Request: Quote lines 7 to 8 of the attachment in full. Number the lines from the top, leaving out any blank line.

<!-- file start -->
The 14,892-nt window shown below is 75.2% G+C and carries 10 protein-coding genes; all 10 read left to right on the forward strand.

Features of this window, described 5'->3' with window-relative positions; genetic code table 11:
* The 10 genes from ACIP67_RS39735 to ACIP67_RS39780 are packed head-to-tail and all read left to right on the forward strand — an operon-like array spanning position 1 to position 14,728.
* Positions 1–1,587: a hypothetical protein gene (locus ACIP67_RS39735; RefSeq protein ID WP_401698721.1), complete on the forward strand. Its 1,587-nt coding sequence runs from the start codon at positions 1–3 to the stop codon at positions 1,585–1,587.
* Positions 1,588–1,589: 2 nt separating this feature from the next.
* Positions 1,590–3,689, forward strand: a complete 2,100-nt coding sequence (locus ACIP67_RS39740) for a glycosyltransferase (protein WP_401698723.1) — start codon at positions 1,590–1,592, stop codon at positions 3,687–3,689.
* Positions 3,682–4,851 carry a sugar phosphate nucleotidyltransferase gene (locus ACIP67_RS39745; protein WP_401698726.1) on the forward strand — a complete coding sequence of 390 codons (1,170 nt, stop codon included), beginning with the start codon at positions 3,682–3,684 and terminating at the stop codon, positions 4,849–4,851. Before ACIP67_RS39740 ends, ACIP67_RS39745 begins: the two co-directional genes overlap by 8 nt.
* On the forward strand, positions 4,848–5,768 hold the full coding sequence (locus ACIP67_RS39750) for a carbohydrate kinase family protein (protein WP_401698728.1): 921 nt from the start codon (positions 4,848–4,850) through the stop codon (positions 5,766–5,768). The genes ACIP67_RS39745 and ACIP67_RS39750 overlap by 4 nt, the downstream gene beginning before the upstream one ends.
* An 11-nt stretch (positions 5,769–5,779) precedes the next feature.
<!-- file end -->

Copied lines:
* Positions 3,682–4,851 carry a sugar phosphate nucleotidyltransferase gene (locus ACIP67_RS39745; protein WP_401698726.1) on the forward strand — a complete coding sequence of 390 codons (1,170 nt, stop codon included), beginning with the start codon at positions 3,682–3,684 and terminating at the stop codon, positions 4,849–4,851. Before ACIP67_RS39740 ends, ACIP67_RS39745 begins: the two co-directional genes overlap by 8 nt.
* On the forward strand, positions 4,848–5,768 hold the full coding sequence (locus ACIP67_RS39750) for a carbohydrate kinase family protein (protein WP_401698728.1): 921 nt from the start codon (positions 4,848–4,850) through the stop codon (positions 5,766–5,768). The genes ACIP67_RS39745 and ACIP67_RS39750 overlap by 4 nt, the downstream gene beginning before the upstream one ends.